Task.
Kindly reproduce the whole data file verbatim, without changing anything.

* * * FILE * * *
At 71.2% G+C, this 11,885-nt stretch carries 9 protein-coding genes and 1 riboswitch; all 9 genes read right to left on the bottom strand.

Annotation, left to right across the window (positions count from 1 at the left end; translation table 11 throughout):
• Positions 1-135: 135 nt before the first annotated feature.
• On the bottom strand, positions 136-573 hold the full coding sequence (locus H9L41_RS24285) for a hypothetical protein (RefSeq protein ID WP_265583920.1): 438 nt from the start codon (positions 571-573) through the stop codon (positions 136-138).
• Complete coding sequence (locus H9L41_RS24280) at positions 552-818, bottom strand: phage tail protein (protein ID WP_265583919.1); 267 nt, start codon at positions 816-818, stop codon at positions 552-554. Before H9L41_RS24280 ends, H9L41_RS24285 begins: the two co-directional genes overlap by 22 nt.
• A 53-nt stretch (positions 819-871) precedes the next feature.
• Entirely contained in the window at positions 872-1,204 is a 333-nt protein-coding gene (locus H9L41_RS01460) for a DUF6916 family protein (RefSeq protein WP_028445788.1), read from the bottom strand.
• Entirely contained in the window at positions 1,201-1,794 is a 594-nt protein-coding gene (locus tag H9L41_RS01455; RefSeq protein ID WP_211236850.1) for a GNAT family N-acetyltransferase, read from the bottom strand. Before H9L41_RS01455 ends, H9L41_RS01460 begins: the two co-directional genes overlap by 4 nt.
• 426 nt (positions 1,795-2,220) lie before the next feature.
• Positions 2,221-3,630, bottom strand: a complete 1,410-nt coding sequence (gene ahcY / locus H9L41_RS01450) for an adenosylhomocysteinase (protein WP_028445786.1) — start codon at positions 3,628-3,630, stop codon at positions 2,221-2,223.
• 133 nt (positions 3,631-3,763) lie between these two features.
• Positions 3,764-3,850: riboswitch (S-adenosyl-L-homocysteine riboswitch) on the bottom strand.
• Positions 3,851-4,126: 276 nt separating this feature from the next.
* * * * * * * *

At 71.2% G+C, this 11,885-nt stretch carries 9 protein-coding genes and 1 riboswitch; all 9 genes read right to left on the bottom strand.

Annotation, left to right across the window (positions count from 1 at the left end; translation table 11 throughout):
• Positions 1-135: 135 nt before the first annotated feature.
• On the bottom strand, positions 136-573 hold the full coding sequence (locus H9L41_RS24285) for a hypothetical protein (RefSeq protein ID WP_265583920.1): 438 nt from the start codon (positions 571-573) through the stop codon (positions 136-138).
• Complete coding sequence (locus H9L41_RS24280) at positions 552-818, bottom strand: phage tail protein (protein ID WP_265583919.1); 267 nt, start codon at positions 816-818, stop codon at positions 552-554. Before H9L41_RS24280 ends, H9L41_RS24285 begins: the two co-directional genes overlap by 22 nt.
• A 53-nt stretch (positions 819-871) precedes the next feature.
• Entirely contained in the window at positions 872-1,204 is a 333-nt protein-coding gene (locus H9L41_RS01460) for a DUF6916 family protein (RefSeq protein WP_028445788.1), read from the bottom strand.
• Entirely contained in the window at positions 1,201-1,794 is a 594-nt protein-coding gene (locus tag H9L41_RS01455; RefSeq protein ID WP_211236850.1) for a GNAT family N-acetyltransferase, read from the bottom strand. Before H9L41_RS01455 ends, H9L41_RS01460 begins: the two co-directional genes overlap by 4 nt.
• 426 nt (positions 1,795-2,220) lie before the next feature.
• Positions 2,221-3,630, bottom strand: a complete 1,410-nt coding sequence (gene ahcY / locus H9L41_RS01450) for an adenosylhomocysteinase (protein WP_028445786.1) — start codon at positions 3,628-3,630, stop codon at positions 2,221-2,223.
• 133 nt (positions 3,631-3,763) lie between these two features.
• Positions 3,764-3,850: riboswitch (S-adenosyl-L-homocysteine riboswitch) on the bottom strand.
• Positions 3,851-4,126: 276 nt separating this feature from the next.